Explain the purpose of Act I, Scene i, in Julius Caesar by William Shakespeare.
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Julius Caesar by William Shakespeare would have been performed in the Globe Theater. to a standing room only crowd. The play is based on actual history from 44 B. C. Often, in his plays, Shakespeare would admonish society for foolish decisions or events that impacted the course of history. This is the case in this historical tragedy.
Shakepeare would often use a prologue that used an actor to set the scene for the play. In this play, the information comes from this short scene in which the plebians or working class encounter a pair of Roman soldiers.
This scene would have been hilarious to the 16th century audience. The pun, which is a play on words, would have been funny to them and they would have laughed hysterically at the jokes made by the "cheeky" cobbler.
The scene begins with the soldiers Flavius and Marullus encountering workmen on the streets. These soldiers do not support Caesar in his quest to become the emperor of Rome. However, the workmen have stopped their labors to watch Caesar proceed through the streets of Rome on his way to the Coliseum.
Another important part of the setting is that this is the day of the Feast of the Lupercal. In the Roman times, the celebration was for the animals to be fertile and bring forth spring babies. It promoted the fertility of the woman if one desired to have a baby. Remember, also, that this is exactly one month before the Ides of March, which is an important date for Julius Caesar.
Most of the scene is an encounter between the soldiers and a tradesman.
- Not everyone in government likes Caesar.
- If a person were a tradesman, he was to carry the tools of his trade with him.
- The cobbler plays word games with the soldier. There were several meanings for the word cobbler: a mender of shoes, a maker of shoes, a poor worksman, or a bungler.
- Marullus initially does not understsnd what the cobbler means by using the word cobbler.
Marullus: But what trade art thou? Answer me directly.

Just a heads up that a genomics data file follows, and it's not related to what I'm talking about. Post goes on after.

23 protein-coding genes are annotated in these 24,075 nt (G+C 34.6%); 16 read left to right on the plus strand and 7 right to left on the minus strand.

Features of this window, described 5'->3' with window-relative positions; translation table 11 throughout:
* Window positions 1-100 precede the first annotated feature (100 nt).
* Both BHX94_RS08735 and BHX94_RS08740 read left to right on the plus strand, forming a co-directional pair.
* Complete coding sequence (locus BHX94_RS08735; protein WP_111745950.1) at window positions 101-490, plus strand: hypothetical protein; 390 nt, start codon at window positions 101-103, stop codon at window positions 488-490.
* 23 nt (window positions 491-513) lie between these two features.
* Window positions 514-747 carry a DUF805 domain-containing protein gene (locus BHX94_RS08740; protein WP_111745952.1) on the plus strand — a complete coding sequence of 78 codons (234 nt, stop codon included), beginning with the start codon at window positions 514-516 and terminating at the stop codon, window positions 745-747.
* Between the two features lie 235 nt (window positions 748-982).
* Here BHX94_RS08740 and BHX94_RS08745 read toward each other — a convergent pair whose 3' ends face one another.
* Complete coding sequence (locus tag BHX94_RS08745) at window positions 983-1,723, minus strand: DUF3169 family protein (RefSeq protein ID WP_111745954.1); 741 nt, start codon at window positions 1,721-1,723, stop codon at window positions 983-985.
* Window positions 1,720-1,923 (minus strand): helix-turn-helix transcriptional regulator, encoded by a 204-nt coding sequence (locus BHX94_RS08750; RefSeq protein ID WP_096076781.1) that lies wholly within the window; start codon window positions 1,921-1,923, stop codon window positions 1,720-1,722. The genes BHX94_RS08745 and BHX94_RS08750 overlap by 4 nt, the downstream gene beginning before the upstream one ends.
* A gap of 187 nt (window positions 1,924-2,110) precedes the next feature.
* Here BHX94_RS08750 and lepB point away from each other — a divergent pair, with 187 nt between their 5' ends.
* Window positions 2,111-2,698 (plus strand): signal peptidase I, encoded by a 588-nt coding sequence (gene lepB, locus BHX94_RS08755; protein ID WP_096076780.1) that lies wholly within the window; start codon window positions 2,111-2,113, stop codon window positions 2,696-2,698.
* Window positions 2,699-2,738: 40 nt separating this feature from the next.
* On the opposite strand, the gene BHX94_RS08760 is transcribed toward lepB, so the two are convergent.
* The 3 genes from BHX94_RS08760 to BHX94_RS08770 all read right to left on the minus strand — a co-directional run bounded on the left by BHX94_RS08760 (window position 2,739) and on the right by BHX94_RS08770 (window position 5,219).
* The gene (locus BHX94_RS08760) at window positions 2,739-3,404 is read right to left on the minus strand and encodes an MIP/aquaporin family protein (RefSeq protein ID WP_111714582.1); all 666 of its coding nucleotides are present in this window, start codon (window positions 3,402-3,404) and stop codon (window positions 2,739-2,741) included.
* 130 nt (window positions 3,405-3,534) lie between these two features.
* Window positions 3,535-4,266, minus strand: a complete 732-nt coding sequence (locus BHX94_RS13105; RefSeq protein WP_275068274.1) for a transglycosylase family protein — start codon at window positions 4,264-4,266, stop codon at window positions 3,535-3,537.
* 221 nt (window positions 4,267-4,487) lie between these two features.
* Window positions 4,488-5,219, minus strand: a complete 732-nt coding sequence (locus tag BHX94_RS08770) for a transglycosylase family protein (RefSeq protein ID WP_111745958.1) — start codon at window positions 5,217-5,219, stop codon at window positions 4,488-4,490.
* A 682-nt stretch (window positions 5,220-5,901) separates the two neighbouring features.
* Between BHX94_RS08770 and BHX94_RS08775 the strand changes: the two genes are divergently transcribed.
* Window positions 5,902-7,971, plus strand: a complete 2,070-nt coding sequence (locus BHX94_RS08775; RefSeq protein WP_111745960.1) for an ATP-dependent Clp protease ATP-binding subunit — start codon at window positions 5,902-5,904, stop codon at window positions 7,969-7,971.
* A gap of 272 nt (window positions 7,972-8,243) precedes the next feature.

Cobbler: A trade, sir, that, I hope, I may use with a safe con-
science, which is indeed, sir, a mender of bad soles.
The pun involves the use of the word "soles" or "souls" He can fix the shoes and possibly fix the souls of men who are troubled (possibly implying the troubled soldiers).
- The soldier still does not understand what the cobbler means. He threatens him and accuses him of deceit.
- Dangerously, the cobbler explains that he can mend Marullus.
- Flavius, the other soldier, speaks up and understands his trade.
- The cobbler tells the soldiers that he works with the awl ( a pun with the word all). He does not stick his nose into other people's business (as are the soldiers).
- Furthering his joke, he says that he is a surgeon to old shoes and that he re-covers (a pun of the words re-cover and recover) them.
- Again the soldiers ask why the tradesmen are out in the streets and not working.
- The cobbler jokes that he is drumming up business by having people walk around wearing down their shoes.
Finally, the cobbler admits that the workmen are waiting to see Caesar.
Flavius and Marullus scatter the tradesmen telling them to go home. With derision, the audience would learn why the soldiers dislilke Caesar. Marullus, a supporter of Pompey, reminds the crowd that Caesar was responsible for Pompey's death.
The soldiers make a terrible decision. They will go around and take off the decorations from the statues of Caesar. This will cost them their lives.
Scene one, act one introduces the main characters and the prophecy of Caesar's death. In scene one, act one, we learn the intentions of the characters and we first learn of the conspiracy. It is in this part where the soothsayer says to Caesar "Beware the Ides of March" and Caesar chooses to ignore this, as he does with many moments in the play that could have saved his life.
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